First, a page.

Reading P&L's

June 28, 2016

 

Q. I've started a small business and things seem to be going well. My accountant gives me P&Ls each month, but I don't really understand how to read them. Do you have any tips? 


A. All P&Ls are based on a very simple formula, Sales minus Costs equals Profit. It really is that simple. Everything else is a matter of breaking out sales or cost into more detail and adding subtotals. Sales are typically shown at the top of the P&L. Costs are shown below Sales and Profit is at the bottom. You may see a number of subtotals as you look down the column, but it is still Sales minus Costs equal Profit. 



Unfortunately, we sometimes use different words for Sales, Costs and Profits. This can make accounting seem more difficult than it really is. For example, Sales can also be called Revenue or Income. Costs may be called Expenses and Profits may be referred to as Net Income. In fact, the P&L itself (technically a Profit and Loss Statement) can also be called an Income Statement. All of these AKAs can be confusing, but don’t let it throw you. A rose by any other name…

 

Your company’s Sales may be broken into several different sources. For example, the Sales of a restaurant may come from customers who dine-in, customers who take-out, and from catering. Such a business may choose to break Sales into those three pieces. Typically, these three components would be added together in a line called Total Sales. 

Similarly, Costs are usually broken into various components. For example, you may see Material Costs, Labor Costs and Overhead broken out separately. There are an infinite number of ways to break out costs, but once you get below the Total Sales line everything else you see is a cost, broken out in one way or another. 

One of the most useful ways to subdivide costs is into those costs that are directly associated with delivering your product or service and those that are not. Consider a company that makes and sells different types of widgets. It will have the cost of the components used to make the widgets, the cost of the workers who assemble the widgets, and the costs of the production facility. These costs are referred to as Cost of Goods Sold (COGS) because they can be tied directly to the production of widgets.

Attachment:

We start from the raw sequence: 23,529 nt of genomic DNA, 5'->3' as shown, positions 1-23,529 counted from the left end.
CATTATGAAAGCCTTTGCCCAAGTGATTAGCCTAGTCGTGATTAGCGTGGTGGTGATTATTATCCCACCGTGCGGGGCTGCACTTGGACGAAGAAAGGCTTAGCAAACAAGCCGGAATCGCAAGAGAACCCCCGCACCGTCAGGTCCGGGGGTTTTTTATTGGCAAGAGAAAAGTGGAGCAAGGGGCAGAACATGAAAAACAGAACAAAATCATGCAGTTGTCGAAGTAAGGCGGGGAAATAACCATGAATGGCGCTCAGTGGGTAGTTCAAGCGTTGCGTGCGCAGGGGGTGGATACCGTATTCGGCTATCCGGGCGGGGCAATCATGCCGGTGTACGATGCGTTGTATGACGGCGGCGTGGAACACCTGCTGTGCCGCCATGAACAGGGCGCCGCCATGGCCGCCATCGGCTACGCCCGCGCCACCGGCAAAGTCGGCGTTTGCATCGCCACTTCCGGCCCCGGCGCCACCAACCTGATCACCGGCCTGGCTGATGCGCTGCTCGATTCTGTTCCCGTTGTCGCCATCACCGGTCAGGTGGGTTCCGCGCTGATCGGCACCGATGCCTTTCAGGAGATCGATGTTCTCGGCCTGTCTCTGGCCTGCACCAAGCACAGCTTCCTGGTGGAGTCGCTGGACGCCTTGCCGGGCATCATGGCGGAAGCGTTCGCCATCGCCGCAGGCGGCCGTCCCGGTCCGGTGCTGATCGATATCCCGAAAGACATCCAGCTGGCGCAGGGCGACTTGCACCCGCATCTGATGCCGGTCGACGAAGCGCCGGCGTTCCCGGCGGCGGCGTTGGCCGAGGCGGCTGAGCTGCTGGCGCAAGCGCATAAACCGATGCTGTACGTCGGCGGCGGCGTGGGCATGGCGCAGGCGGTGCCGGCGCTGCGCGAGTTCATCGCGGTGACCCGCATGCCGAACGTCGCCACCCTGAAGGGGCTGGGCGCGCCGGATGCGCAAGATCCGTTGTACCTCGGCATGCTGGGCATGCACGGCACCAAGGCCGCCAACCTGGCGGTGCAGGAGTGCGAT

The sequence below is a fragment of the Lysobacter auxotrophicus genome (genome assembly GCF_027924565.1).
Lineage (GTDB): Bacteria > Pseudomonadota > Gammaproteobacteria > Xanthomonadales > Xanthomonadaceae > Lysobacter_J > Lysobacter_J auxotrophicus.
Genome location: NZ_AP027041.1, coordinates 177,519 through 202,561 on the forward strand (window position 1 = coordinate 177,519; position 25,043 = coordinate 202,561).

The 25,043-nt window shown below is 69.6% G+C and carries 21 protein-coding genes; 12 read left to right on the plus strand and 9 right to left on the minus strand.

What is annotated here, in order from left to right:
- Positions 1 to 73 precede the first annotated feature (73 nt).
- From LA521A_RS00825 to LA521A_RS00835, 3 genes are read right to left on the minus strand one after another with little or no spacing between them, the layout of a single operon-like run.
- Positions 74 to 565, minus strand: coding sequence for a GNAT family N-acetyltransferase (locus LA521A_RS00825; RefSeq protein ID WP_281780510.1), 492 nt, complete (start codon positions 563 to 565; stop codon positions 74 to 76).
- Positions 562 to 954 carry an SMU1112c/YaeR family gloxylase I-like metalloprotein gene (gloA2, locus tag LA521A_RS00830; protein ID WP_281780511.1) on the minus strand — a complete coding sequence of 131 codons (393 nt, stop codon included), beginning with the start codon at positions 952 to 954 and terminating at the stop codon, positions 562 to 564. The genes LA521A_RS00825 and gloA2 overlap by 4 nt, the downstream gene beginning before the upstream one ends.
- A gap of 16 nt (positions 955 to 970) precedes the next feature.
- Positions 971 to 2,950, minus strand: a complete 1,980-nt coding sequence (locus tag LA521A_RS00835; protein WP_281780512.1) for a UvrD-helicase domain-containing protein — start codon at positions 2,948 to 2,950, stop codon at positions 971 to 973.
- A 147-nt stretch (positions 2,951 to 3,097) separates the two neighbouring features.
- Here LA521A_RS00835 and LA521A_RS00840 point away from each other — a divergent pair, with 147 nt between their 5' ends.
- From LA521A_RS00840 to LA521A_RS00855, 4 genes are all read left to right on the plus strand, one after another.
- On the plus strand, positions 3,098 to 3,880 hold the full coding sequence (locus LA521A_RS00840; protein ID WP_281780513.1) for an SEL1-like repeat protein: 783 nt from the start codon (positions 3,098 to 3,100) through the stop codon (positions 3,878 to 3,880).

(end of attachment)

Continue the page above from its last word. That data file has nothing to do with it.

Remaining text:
In a service business, this is called the Cost of Service (COS). For example, a lawn maintenance service would include the cost of the employees who do the work, fuel costs, and the cost of other supplies such as fertilizer and grass seed in its Cost of Service. 

Sales minus COGS is known as Gross Profit (or Gross Margin). This is the money the business earns after the cost of delivering its product and/or services. It is also the money needed to cover the other costs associated with running the business and still generate a profit. 

Other costs of the business are not associated directly with the production of widgets. Such costs might be the cost of the people who sell the widgets, the cost of the accountants who produce the P&Ls, and even the President’s compensation (assuming he/she isn’t making the widgets). These costs are often referred to as Selling, General and Administrative costs (S,G&A). With this addition, the P&L is now broken down into two parts Sales minus COGS equals Gross Profit, and Gross Profit minus Selling, General & Administrative (S,G&A, also known as overhead) equals Profit. 

P&Ls are really quite straight forward (Sales minus Costs equals Profit). However, they can seem complex for two reasons: (1) the Sales and Costs can be broken down into many subcomponents with subtotals added, and (2) an item on the P&L can often be called by more than one name (e.g., Sales can also be called Revenue). Understanding P&Ls is essential to being able to successfully run your business. The tips above will help.

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